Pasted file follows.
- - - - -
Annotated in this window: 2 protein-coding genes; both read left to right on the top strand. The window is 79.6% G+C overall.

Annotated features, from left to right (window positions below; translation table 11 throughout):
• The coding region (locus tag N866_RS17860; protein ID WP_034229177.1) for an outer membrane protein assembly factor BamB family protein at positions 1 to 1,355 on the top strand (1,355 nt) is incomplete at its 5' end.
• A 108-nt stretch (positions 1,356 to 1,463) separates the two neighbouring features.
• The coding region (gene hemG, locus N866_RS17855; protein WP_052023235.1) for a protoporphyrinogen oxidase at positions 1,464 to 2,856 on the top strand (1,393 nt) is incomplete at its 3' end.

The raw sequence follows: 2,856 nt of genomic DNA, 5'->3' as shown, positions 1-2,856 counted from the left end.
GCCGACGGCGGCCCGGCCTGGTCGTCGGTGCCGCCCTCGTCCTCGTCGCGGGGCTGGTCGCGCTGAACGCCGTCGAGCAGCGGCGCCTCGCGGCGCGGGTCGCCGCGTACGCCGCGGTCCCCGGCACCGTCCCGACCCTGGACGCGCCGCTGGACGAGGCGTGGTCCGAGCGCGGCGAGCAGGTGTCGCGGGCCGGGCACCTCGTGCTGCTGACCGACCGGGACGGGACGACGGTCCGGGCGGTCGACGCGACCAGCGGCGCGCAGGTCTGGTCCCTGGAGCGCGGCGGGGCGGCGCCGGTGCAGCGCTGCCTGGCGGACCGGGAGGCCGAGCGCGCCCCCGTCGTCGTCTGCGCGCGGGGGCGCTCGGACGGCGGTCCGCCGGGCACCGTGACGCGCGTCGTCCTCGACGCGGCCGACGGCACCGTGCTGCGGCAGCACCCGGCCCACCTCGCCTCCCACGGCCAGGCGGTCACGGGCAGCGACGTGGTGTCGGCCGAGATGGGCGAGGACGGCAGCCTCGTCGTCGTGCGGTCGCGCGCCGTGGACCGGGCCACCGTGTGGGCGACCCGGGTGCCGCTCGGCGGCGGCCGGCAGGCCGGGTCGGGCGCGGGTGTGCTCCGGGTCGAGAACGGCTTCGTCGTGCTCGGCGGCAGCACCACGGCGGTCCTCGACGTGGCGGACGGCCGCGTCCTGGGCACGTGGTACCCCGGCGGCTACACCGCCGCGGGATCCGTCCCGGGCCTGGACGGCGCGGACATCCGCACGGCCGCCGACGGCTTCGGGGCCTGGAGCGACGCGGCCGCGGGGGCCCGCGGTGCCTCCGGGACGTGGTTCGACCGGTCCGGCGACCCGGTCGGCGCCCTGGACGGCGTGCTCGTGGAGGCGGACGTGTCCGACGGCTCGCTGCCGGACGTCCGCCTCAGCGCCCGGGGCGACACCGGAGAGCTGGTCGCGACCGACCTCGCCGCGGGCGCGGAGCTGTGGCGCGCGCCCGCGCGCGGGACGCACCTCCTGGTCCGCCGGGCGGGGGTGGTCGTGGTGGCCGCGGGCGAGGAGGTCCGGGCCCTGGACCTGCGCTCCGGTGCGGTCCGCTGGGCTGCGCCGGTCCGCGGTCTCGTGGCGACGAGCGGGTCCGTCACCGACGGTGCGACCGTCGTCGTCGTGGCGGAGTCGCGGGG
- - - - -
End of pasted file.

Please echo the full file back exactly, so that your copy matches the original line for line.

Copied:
Annotated in this window: 2 protein-coding genes; both read left to right on the top strand. The window is 79.6% G+C overall.

Annotated features, from left to right (window positions below; translation table 11 throughout):
• The coding region (locus tag N866_RS17860; protein ID WP_034229177.1) for an outer membrane protein assembly factor BamB family protein at positions 1 to 1,355 on the top strand (1,355 nt) is incomplete at its 5' end.
• A 108-nt stretch (positions 1,356 to 1,463) separates the two neighbouring features.
• The coding region (gene hemG, locus N866_RS17855; protein WP_052023235.1) for a protoporphyrinogen oxidase at positions 1,464 to 2,856 on the top strand (1,393 nt) is incomplete at its 3' end.

The raw sequence follows: 2,856 nt of genomic DNA, 5'->3' as shown, positions 1-2,856 counted from the left end.
GCCGACGGCGGCCCGGCCTGGTCGTCGGTGCCGCCCTCGTCCTCGTCGCGGGGCTGGTCGCGCTGAACGCCGTCGAGCAGCGGCGCCTCGCGGCGCGGGTCGCCGCGTACGCCGCGGTCCCCGGCACCGTCCCGACCCTGGACGCGCCGCTGGACGAGGCGTGGTCCGAGCGCGGCGAGCAGGTGTCGCGGGCCGGGCACCTCGTGCTGCTGACCGACCGGGACGGGACGACGGTCCGGGCGGTCGACGCGACCAGCGGCGCGCAGGTCTGGTCCCTGGAGCGCGGCGGGGCGGCGCCGGTGCAGCGCTGCCTGGCGGACCGGGAGGCCGAGCGCGCCCCCGTCGTCGTCTGCGCGCGGGGGCGCTCGGACGGCGGTCCGCCGGGCACCGTGACGCGCGTCGTCCTCGACGCGGCCGACGGCACCGTGCTGCGGCAGCACCCGGCCCACCTCGCCTCCCACGGCCAGGCGGTCACGGGCAGCGACGTGGTGTCGGCCGAGATGGGCGAGGACGGCAGCCTCGTCGTCGTGCGGTCGCGCGCCGTGGACCGGGCCACCGTGTGGGCGACCCGGGTGCCGCTCGGCGGCGGCCGGCAGGCCGGGTCGGGCGCGGGTGTGCTCCGGGTCGAGAACGGCTTCGTCGTGCTCGGCGGCAGCACCACGGCGGTCCTCGACGTGGCGGACGGCCGCGTCCTGGGCACGTGGTACCCCGGCGGCTACACCGCCGCGGGATCCGTCCCGGGCCTGGACGGCGCGGACATCCGCACGGCCGCCGACGGCTTCGGGGCCTGGAGCGACGCGGCCGCGGGGGCCCGCGGTGCCTCCGGGACGTGGTTCGACCGGTCCGGCGACCCGGTCGGCGCCCTGGACGGCGTGCTCGTGGAGGCGGACGTGTCCGACGGCTCGCTGCCGGACGTCCGCCTCAGCGCCCGGGGCGACACCGGAGAGCTGGTCGCGACCGACCTCGCCGCGGGCGCGGAGCTGTGGCGCGCGCCCGCGCGCGGGACGCACCTCCTGGTCCGCCGGGCGGGGGTGGTCGTGGTGGCCGCGGGCGAGGAGGTCCGGGCCCTGGACCTGCGCTCCGGTGCGGTCCGCTGGGCTGCGCCGGTCCGCGGTCTCGTGGCGACGAGCGGGTCCGTCACCGACGGTGCGACCGTCGTCGTCGTGGCGGAGTCGCGGGG